If you’ve planned it well, your Paris itinerary is packed with romantic dinners, the world’s best museums (save like four days for the Louvre), historic sites, Seine-side picnics and boutique shopping. And, if you’ve built in the time for a quick escape, we dare you to think outside the box.
Sure, Versailles and Disneyland are obvious choices, but the following spots will spare you the long lines and inflated admission; best of all, you’ll have something unique to recommend to fellow travellers. Here are five places where the locals go when they want a day’s escape.
Just 38km north of Paris, Chantilly is home to nearly 3,000 horses. Yes, 3,000 horses. The town hosts 70 percent of France’s horse races, and nearly one-fifth of its 11,000 residents work for the racing industry. Head to the Henson-Chantilly Equestrian Center for your own private lessons, then check out the Living Museum of the Horse to learn about the history of the industry and its many loyal steeds.
And you can’t leave without visiting the world’s largest stables – the 18th-century marvel located alongside the Domaine de Chantilly (which itself is a 19th-century marvel). Peruse the Domaine’s exhibits and suites before taking to its jaw-dropping grounds. No surprises here: the gardens were also designed by André Le Nôtre, the same architect behind Vaux-le-Vicomte, Fontainebleau and Versailles.
Château de Vaux-le-Vicomte
Trade Versailles for this 17th-century chateau, located 55km southeast of Paris. Vaux-le-Vicomte was a cultural hub at the time – and home to Louis XIV’s financial superintendent, Nicolas Fouquet, who hosted plays by Molière, fantastic fireworks shows and elaborate feasts. Fouquet was imprisoned (for apparently using public funds to finance his property), and many years later, his wife sold the property. It changed hands until 1875, when it was acquired and soon refurbished by the Sommier family; they still own the grounds and opened it to the public in the early 1900s.
You’ll feel like royalty as you tour the stone chateau – don’t miss the carriage museum or its exhibition on the landscape architect André Le Nôtre (Louis XIV’s gardener who also designed the grounds of Versailles) – then head past the moat and onto the breathtaking 3-km-long garden. You can picnic on the grounds, or dine at any of the three onsite restaurants and cafes. Come by between late November and through Christmas to see Vaux-le-Vicomte decorated for the holiday, with horse-drawn carriage rides offered along with fresh gingerbread from the in-house kitchen. And, between May and October, stay into the evening for a 2,000-candle display, plus live theatre and poetry performances.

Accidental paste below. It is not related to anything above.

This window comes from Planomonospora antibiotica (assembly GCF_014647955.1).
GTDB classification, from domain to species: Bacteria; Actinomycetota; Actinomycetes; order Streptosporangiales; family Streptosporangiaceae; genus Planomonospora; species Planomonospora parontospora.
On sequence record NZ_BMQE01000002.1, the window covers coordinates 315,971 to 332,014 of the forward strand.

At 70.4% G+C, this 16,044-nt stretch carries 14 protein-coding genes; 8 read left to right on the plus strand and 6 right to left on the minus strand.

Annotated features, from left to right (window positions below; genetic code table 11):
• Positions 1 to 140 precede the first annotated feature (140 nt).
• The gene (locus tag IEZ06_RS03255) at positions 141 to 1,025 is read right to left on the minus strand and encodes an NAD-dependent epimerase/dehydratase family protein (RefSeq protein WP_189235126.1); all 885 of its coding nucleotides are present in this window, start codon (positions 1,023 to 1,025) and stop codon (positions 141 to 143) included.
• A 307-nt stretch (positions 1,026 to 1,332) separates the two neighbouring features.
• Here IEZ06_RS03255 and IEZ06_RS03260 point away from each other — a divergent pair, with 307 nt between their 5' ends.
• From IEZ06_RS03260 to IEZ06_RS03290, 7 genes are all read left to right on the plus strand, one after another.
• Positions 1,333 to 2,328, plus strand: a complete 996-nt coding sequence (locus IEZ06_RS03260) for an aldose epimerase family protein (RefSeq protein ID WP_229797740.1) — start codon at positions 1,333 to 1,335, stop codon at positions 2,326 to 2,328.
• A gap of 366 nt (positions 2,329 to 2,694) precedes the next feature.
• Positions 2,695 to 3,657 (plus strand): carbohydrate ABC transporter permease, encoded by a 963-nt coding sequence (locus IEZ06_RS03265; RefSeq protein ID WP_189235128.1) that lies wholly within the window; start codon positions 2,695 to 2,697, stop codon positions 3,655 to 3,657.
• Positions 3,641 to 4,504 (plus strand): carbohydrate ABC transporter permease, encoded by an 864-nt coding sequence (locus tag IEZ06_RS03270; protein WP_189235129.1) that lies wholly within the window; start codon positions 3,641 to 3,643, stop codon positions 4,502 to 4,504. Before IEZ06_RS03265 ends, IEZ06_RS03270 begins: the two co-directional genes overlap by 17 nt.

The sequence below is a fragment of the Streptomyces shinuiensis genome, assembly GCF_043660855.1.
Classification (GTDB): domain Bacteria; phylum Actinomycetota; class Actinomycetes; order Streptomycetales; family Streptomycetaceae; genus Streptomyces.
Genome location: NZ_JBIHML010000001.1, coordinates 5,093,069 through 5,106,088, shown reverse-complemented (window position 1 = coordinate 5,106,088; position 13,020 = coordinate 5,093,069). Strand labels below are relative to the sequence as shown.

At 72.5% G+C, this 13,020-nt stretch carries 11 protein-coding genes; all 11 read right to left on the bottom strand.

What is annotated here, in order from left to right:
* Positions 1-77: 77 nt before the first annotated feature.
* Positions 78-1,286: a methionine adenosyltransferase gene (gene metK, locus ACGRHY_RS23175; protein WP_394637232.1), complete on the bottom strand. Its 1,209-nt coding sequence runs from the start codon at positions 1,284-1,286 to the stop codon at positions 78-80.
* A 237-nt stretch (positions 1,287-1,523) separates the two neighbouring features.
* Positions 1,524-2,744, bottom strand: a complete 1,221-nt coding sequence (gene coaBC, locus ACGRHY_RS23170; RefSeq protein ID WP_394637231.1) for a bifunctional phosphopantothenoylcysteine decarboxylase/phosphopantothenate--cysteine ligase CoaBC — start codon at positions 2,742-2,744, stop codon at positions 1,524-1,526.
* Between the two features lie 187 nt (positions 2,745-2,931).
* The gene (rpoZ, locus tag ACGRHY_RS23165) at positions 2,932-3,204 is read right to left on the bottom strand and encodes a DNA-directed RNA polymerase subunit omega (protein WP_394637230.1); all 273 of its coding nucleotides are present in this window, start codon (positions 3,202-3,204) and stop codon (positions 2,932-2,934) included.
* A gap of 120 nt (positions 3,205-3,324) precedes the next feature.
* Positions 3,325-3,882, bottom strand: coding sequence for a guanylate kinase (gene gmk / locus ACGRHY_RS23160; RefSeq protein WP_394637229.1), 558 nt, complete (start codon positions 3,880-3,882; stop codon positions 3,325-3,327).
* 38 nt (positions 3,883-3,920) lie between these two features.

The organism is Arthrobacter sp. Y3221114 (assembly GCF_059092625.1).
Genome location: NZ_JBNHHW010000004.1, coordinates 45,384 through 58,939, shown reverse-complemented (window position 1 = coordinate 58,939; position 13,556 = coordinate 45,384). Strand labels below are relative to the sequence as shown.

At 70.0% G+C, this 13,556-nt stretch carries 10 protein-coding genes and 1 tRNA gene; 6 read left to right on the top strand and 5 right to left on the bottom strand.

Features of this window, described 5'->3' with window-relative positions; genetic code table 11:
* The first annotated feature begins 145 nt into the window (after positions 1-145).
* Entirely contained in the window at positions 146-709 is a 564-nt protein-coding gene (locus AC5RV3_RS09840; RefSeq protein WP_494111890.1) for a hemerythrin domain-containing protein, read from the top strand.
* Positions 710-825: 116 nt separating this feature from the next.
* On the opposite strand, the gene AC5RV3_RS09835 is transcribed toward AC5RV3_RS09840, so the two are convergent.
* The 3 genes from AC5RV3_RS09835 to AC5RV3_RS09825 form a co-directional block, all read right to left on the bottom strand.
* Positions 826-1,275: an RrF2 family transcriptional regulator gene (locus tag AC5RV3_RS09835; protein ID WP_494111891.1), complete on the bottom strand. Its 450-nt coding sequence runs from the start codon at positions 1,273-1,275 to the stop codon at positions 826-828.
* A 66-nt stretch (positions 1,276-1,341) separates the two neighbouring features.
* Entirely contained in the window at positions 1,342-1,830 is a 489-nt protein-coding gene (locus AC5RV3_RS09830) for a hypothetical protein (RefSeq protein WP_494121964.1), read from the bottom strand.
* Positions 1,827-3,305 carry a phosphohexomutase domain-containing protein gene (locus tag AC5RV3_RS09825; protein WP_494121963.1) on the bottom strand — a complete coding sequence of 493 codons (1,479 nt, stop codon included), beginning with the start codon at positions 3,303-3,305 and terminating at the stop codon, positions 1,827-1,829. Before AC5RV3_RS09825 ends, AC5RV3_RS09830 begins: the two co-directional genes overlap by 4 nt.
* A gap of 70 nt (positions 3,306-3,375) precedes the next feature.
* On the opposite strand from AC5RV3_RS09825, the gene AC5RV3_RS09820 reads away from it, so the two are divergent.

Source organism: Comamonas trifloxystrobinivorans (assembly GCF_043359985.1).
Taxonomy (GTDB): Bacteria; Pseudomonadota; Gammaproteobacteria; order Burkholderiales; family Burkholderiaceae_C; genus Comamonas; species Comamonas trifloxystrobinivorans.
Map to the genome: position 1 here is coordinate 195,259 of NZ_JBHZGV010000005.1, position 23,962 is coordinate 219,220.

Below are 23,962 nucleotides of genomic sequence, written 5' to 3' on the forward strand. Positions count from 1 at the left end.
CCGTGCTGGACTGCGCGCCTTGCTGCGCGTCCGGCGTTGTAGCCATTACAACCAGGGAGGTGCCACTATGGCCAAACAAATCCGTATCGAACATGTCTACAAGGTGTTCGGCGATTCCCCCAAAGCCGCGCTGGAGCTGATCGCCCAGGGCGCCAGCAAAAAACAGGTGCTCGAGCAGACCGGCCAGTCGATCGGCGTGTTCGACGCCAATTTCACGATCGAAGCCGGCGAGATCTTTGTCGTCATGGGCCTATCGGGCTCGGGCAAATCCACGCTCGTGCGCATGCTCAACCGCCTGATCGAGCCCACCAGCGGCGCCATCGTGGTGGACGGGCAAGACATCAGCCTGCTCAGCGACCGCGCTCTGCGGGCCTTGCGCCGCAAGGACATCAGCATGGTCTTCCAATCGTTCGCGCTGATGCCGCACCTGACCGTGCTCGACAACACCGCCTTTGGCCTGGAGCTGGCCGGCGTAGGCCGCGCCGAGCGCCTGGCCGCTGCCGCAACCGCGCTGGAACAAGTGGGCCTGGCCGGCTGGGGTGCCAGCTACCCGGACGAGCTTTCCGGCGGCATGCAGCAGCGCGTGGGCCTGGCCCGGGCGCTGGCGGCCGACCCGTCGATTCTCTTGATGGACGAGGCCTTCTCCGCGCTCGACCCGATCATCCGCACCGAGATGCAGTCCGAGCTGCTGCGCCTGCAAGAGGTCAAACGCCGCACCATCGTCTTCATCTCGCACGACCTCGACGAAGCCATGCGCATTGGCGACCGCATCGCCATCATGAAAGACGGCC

Paris is wonderful, but those banks of the Seine can’t compare to a proper beach. Point yourself 200km northwest of the capital for a day of horse races, sandy picnics and a seafood supper. The town hosts the annual Deauville American Film Festival each year, bringing Hollywood A-listers and on-the-rise auteurs for a week in early September.
You can also drive along the coast to some of Normandy’s other famous beaches, tracing history as you visit the famous D-Day landing points, like Utah, Omaha, Sword, Juno and Gold Beach.
Between the 11th and 19th centuries, thirty-four consecutive sovereign French rulers resided part time at the Chateâu de Fontainebleau. (Its inhabitants included Louis XVI and Marie Antoinette, Henry IV, and Napoleon). Just 56 km southeast of Paris, Fontainebleau now has 16,000 residents, and is also the site of the famous Forest of Fontainebleau, a 280-sq-km deciduous woods that provides scenic hiking and overlooks. Once your outdoor excursions end, spend the afternoon touring the palace – with its galleries, theatre, chapels, apartments and gardens (also designed by André Le Nôtre) – in addition to the onsite galleries. It’s a day-long lesson in French history, which you know is nothing short of dramatic.
Roughly 80km northwest of Paris, this small commune has only 500 residents. It is best known for being the home of impressionist painter Claude Monet. His property, dense with wildlife, was the subject of many of his famous garden paintings, including the four-seasons Water Lilies series that hang in the round at Paris’ Musée de L’Orangerie. His home is now a museum – and your main attraction for the day – open between late March and early November each year. The home and grounds are both enormous – Monet wasn’t shy for cash – meriting a private tour, though standard self-guided admission is just €10.20. The other main attraction in town is the Giverny Museum of Impressionism, a wonderful complement to the Monet tour that features the works of other Impressionist artists who resided in the commune or defined the movement. Its two rotating exhibits run in that same March-November timeframe, in 3- or 4-month intervals.
Featured image is Château de Vaux-le-Vicomte; photo by Lourdel Chicurel